Moral Hazard in Nursing Home Use
Nursing home expenditures are a rapidly growing share of national health care spending with the government functioning as the dominant payer of services. Public insurance for nursing home care is tightly targeted on income and assets, which imposes a major tax on savings; moreover, low state reimbursement for Medicaid patients has been shown to lower treatment quality, and bed supply constraints may deny access to needy individuals. However, expanding eligibility, increasing Medicaid reimbursement, or allowing more nursing home bed slots has the potential to induce more nursing home use, increasing the social costs of long term care. A problem in evaluating this tradeoff is that we know remarkably little about the effects of government policy on nursing home utilization. We attempt to address this shortcoming using multiple waves of the National Long-Term Care Survey, matched to changing state Medicaid rules for nursing home care. We find consistent evidence of no effect of Medicaid policies on nursing home utilization, suggesting that demand for nursing home care is relatively inelastic. From a policy perspective, this finding indicates that changes in overall Medicaid generosity will not have large effects on utilization.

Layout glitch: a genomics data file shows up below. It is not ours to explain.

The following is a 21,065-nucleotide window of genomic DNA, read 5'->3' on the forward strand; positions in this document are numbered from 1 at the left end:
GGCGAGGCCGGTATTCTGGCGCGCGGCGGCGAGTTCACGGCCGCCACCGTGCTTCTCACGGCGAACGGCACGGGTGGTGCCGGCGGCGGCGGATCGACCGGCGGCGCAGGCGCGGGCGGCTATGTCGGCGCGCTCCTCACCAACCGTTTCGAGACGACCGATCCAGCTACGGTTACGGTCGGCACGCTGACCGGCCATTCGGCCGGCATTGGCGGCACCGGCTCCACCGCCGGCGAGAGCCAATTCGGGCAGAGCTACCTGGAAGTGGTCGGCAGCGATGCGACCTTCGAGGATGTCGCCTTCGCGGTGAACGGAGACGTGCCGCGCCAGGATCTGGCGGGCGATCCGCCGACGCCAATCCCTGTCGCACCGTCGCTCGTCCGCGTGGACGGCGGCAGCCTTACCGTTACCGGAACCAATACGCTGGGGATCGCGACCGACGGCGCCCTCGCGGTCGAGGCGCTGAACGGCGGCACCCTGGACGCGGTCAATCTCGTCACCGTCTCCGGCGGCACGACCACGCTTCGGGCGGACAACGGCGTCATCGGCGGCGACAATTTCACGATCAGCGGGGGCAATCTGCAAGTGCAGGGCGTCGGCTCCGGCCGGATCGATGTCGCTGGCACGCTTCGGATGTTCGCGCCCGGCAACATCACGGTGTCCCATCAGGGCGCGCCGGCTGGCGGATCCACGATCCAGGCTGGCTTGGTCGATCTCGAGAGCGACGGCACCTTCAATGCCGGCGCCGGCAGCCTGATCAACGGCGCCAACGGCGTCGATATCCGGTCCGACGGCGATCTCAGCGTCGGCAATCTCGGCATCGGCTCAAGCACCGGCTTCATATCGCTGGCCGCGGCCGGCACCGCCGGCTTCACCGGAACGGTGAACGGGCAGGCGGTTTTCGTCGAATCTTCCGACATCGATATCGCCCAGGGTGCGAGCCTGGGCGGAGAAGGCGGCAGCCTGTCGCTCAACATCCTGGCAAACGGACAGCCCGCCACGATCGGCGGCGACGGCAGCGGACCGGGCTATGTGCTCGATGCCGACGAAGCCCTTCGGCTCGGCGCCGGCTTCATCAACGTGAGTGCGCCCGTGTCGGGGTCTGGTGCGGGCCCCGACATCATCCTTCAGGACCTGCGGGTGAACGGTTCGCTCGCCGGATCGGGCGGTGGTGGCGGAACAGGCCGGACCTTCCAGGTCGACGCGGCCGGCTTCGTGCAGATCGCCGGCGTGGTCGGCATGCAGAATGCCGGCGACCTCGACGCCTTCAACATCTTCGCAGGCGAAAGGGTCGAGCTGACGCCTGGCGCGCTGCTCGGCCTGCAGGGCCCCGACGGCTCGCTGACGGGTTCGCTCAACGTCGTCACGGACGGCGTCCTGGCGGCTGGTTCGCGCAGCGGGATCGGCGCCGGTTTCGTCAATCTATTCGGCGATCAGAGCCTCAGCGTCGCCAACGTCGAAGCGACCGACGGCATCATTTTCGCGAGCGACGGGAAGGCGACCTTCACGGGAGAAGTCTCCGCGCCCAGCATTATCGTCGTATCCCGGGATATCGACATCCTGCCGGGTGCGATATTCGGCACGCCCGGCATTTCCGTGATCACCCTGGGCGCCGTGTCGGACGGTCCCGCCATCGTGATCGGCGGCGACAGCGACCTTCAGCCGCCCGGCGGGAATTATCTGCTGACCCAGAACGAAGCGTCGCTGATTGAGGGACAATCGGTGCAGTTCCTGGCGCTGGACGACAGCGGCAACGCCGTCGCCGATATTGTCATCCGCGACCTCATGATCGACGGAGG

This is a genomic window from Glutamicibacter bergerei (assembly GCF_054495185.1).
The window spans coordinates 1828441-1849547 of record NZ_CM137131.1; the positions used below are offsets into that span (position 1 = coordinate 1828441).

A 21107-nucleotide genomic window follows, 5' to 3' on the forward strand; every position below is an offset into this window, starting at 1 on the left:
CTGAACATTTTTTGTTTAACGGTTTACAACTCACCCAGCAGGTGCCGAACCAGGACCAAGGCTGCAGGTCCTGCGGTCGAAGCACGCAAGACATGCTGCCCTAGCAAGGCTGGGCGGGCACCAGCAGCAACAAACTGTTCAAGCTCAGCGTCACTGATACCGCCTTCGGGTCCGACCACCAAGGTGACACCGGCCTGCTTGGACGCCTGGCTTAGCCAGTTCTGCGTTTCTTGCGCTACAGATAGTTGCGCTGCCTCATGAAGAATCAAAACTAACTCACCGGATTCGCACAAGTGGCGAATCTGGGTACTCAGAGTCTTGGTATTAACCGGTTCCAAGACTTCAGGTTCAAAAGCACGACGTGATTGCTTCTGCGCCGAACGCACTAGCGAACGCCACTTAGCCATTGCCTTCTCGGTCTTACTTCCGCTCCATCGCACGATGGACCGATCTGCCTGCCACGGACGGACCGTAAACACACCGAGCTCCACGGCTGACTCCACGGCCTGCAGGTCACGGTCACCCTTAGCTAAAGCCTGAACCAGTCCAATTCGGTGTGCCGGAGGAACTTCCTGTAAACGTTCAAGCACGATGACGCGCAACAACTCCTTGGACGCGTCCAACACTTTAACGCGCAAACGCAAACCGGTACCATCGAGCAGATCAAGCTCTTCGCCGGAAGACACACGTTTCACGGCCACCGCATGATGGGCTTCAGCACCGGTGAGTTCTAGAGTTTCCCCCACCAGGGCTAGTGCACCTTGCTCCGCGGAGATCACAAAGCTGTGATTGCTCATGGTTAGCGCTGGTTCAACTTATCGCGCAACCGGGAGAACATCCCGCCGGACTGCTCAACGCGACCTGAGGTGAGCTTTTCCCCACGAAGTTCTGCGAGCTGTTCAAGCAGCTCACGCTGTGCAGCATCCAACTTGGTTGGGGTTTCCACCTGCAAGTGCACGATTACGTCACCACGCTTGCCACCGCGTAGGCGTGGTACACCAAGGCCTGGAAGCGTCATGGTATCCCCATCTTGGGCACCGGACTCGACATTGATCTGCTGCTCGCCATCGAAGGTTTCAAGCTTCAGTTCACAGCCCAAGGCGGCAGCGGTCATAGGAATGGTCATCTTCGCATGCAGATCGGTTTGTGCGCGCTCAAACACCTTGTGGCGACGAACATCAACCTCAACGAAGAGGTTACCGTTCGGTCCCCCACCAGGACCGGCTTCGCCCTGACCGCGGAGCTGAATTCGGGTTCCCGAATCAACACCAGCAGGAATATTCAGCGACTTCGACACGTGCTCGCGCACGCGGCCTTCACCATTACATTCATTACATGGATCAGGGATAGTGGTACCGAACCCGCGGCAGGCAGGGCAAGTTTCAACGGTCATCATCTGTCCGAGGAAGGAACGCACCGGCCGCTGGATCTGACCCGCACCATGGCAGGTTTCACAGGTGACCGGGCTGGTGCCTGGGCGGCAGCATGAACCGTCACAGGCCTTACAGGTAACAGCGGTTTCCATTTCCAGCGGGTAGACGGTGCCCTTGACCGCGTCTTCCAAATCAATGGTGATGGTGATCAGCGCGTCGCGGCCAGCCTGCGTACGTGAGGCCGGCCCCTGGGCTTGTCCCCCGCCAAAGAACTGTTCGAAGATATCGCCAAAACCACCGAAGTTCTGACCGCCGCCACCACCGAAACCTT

Document Object Identifier (DOI): 10.3386/w11723
Published: Gruber, Jonathan and David Grabowski. “Moral Hazard in Nursing Home Use.” Journal of Health Economics 26 (2007): 560-577. .
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